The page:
Compliance Take a CTR quiz

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WASHINGTON (12/118/08)—The Bank Secrecy Act, also known as BSA or the bane of compliance officers’ existence, lays out pretty precise rules about when a credit union may designate a Phase II exemption for a member business account. The Credit Union National Association’s December Compliance Challenge features a number of BSA-related questions that reflect the changes brought about by the new currency transaction report (CTR) exemption rules issued by the Financial Crimes Enforcement Network (FinCEN) this month. For instance, what can you do if your federal credit union has a business account that engages in a number of frequent transactions throughout the year that trigger currency transaction report (CTR) filings and your member service representative would like to know if the business account would qualify for a Phase II exemption for non-listed businesses? Let’s say the business account generates a number of currency transaction report (CTR) filings and your member service representative would like to know if the business account would qualify for a Phase II exemption for non-listed businesses. Take this multiple choice quiz: According to the BSA (31 CFR 103.22), in order to qualify for a Phase II exemption from CTR filing, a business would must maintain its account with the credit union for a minimum number of months and have engaged in a minimum number of transactions per year. Which one of the following is correct?
* A. A business would have to maintain its account for at least 12 months and have at least 8 transactions per year to qualify. * B. A business would have to maintain its account for at least 6 months and have at least 20 transactions per year to qualify. * C. A business would have to maintain its account for at least 2 months and have at least 5 transactions per year to qualify. Or, * D. A business would have to maintain its account for at least 8 months and have at least 8 transactions per year to qualify.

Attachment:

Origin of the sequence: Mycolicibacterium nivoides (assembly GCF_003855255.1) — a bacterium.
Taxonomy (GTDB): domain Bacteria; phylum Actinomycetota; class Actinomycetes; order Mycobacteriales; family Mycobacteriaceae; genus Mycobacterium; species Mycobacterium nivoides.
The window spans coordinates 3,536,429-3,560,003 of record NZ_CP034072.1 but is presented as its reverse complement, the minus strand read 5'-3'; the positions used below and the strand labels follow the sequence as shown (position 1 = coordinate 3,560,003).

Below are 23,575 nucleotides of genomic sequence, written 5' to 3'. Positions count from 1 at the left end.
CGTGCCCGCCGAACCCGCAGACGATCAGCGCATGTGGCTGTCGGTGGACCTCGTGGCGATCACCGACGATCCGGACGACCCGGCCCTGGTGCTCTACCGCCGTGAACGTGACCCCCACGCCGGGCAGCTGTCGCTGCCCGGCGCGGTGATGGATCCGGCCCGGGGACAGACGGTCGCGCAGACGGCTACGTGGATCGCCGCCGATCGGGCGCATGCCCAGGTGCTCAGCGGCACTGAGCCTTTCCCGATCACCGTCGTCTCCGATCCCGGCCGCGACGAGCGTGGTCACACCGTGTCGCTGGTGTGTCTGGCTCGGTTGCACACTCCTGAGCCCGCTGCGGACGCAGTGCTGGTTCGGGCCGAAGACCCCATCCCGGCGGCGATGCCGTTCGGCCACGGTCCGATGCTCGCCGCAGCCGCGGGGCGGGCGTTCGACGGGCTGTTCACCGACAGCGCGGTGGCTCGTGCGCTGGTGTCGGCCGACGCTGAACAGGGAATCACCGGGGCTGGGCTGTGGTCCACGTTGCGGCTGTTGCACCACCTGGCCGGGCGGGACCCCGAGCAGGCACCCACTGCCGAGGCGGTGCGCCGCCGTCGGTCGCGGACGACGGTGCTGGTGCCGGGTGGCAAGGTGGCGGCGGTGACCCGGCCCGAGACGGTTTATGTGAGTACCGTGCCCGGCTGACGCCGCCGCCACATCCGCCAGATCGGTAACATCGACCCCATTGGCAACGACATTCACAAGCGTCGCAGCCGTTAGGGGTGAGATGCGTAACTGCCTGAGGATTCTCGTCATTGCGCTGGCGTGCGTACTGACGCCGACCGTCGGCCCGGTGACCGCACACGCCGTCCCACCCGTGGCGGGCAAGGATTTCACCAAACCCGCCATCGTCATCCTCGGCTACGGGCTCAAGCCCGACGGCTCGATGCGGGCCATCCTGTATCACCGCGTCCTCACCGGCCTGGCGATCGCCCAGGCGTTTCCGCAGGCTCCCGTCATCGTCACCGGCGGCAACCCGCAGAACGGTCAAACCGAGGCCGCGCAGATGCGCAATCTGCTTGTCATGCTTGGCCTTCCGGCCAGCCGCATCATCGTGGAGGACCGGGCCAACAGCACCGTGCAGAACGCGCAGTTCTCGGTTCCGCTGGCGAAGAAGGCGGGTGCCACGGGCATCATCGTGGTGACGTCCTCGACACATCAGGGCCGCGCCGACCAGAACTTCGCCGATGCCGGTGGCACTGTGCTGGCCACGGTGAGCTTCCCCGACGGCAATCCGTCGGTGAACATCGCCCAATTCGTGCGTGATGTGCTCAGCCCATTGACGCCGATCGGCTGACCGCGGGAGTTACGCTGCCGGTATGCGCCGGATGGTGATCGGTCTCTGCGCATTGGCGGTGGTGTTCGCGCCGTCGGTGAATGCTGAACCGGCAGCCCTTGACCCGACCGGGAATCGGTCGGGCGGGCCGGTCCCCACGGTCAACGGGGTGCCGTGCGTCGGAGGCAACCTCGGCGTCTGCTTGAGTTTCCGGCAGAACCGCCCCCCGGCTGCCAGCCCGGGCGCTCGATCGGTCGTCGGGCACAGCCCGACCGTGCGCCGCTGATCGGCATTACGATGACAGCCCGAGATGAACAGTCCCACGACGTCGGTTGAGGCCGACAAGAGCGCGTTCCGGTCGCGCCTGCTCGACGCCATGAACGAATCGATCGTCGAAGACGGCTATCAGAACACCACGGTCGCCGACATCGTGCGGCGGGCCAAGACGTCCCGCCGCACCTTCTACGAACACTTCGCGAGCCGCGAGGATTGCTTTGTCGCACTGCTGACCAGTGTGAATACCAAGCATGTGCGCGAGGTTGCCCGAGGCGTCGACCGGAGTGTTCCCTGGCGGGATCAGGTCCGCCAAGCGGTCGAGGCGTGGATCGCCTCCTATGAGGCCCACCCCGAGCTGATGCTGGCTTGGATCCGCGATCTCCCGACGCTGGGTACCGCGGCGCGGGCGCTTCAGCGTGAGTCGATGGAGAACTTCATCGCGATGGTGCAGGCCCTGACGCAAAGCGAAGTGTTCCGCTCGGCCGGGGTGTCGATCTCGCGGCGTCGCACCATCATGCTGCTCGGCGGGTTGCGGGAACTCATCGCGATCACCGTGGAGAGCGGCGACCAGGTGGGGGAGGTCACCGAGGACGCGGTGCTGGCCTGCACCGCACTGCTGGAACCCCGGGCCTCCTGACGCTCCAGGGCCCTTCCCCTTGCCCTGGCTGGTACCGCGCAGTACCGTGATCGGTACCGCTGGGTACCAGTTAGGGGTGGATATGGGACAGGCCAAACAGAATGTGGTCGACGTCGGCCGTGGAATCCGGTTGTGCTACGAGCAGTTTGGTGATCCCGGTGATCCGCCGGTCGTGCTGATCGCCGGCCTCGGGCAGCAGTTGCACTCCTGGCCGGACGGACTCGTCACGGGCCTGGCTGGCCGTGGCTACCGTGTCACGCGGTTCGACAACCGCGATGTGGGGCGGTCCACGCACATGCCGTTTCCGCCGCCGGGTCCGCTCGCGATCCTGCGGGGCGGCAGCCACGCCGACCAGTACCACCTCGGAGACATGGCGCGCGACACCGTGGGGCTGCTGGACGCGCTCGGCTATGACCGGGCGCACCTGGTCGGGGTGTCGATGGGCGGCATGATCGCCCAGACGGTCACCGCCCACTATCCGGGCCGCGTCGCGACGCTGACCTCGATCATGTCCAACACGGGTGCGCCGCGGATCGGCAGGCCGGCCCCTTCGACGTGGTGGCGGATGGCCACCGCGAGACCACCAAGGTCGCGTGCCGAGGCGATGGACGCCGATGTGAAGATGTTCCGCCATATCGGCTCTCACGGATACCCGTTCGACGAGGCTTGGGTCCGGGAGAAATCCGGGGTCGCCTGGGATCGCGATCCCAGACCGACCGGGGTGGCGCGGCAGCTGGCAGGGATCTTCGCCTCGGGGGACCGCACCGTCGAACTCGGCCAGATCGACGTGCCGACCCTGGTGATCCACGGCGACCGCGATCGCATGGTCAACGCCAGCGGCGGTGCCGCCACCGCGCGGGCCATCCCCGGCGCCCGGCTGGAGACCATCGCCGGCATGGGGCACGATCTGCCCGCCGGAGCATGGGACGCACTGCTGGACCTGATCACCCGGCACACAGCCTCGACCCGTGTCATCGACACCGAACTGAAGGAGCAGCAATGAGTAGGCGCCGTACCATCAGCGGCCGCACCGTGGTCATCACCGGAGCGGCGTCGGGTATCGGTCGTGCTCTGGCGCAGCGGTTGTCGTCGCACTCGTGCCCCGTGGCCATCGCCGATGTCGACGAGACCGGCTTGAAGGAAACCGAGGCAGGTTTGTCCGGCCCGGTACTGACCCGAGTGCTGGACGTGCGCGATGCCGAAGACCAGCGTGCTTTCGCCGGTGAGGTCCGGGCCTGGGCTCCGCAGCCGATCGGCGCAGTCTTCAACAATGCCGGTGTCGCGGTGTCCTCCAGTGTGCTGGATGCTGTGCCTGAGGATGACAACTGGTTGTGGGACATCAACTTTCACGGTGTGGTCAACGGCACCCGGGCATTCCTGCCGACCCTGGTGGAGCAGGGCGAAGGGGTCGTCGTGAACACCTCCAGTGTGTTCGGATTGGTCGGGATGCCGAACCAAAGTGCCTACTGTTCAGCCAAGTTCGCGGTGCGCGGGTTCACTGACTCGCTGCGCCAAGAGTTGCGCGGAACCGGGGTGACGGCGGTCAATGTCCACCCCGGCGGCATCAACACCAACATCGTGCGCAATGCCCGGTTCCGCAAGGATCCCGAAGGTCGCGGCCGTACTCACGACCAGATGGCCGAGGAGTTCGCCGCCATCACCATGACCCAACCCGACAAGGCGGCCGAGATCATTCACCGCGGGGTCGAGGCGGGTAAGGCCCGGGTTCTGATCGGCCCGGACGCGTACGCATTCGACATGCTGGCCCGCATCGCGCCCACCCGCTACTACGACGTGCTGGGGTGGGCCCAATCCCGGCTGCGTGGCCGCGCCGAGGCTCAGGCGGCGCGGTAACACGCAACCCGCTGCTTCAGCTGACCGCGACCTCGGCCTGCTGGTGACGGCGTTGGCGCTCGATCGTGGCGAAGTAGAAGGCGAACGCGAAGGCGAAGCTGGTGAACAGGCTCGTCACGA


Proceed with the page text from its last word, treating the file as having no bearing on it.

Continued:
Did you know the correct answer is “C”—or did you just guess right? Use the resource link below to find out why “C" is correct and to read more compliance jewels.

NCUA to vote today on unfair practices CUSO activities

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WASHINGTON (12/18/08)—At its open board meeting today, the National Credit Union Administration (NCUA) is scheduled to take up final rules on unfair and deceptive practices and credit union service organization (CUSO) activities, as well as receive a share insurance fund report. The NCUA is expected to mirror an expected Federal Reserve Board action approving stricter rules to ban unfair and deceptive credit card practices. The NCUA must act if the Fed rules are to apply to federal credit unions. Regarding CUSO activities, the NCUA in April proposed changes to its rules that would expand and clarify permissible CUSO activities. The proposed rule would also give NCUA access to the books and records of CUSOs that are owned by federally-insured, state-chartered credit unions (FISCUs); require FISCUs to maintain a separate corporate identity from their CUSOs; and would limit the ability of undercapitalized federal credit unions to recapitalize a CUSO. The Credit Union National Association said in a comment letter that the NCUA is moving in the right direction with its proposal, but could go further to enhance CUSO's abilities to meet credit unions' needs. CUNA urged the NCUA to broaden CUSO authority by allowing them to choose from the range of activities permissible for federal credit unions. In particular, CUSOs should be able to engage in indirect automobile lending services and to sell loan participation interest in a credit card portfolio to credit unions, CUNA said. The NCUA posted a revised meeting agenda to its website Wednesday that added a closed meeting to its schedule. Considerations for that closed sessions are “supervisory activities” and a personnel matter.

CU comments wanted on Fed disclosure plan